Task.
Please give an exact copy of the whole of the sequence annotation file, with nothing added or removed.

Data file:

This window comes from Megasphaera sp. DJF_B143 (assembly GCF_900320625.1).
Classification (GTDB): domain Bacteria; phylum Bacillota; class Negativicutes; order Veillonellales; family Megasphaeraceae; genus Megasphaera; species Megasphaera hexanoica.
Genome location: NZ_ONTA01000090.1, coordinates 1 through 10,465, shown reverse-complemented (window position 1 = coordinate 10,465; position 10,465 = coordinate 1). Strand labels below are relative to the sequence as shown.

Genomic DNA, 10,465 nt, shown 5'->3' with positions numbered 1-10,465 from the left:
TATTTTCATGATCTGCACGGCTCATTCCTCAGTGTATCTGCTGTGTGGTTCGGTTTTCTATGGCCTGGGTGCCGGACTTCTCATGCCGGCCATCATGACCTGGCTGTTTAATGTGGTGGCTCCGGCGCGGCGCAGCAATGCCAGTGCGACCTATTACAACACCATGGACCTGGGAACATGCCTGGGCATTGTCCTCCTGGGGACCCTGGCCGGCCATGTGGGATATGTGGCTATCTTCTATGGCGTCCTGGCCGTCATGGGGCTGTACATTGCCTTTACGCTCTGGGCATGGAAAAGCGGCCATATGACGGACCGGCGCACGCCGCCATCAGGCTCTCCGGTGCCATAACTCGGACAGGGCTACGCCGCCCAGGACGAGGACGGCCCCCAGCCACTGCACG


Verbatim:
This window comes from Megasphaera sp. DJF_B143 (assembly GCF_900320625.1).
Classification (GTDB): domain Bacteria; phylum Bacillota; class Negativicutes; order Veillonellales; family Megasphaeraceae; genus Megasphaera; species Megasphaera hexanoica.
Genome location: NZ_ONTA01000090.1, coordinates 1 through 10,465, shown reverse-complemented (window position 1 = coordinate 10,465; position 10,465 = coordinate 1). Strand labels below are relative to the sequence as shown.

Genomic DNA, 10,465 nt, shown 5'->3' with positions numbered 1-10,465 from the left:
TATTTTCATGATCTGCACGGCTCATTCCTCAGTGTATCTGCTGTGTGGTTCGGTTTTCTATGGCCTGGGTGCCGGACTTCTCATGCCGGCCATCATGACCTGGCTGTTTAATGTGGTGGCTCCGGCGCGGCGCAGCAATGCCAGTGCGACCTATTACAACACCATGGACCTGGGAACATGCCTGGGCATTGTCCTCCTGGGGACCCTGGCCGGCCATGTGGGATATGTGGCTATCTTCTATGGCGTCCTGGCCGTCATGGGGCTGTACATTGCCTTTACGCTCTGGGCATGGAAAAGCGGCCATATGACGGACCGGCGCACGCCGCCATCAGGCTCTCCGGTGCCATAACTCGGACAGGGCTACGCCGCCCAGGACGAGGACGGCCCCCAGCCACTGCACG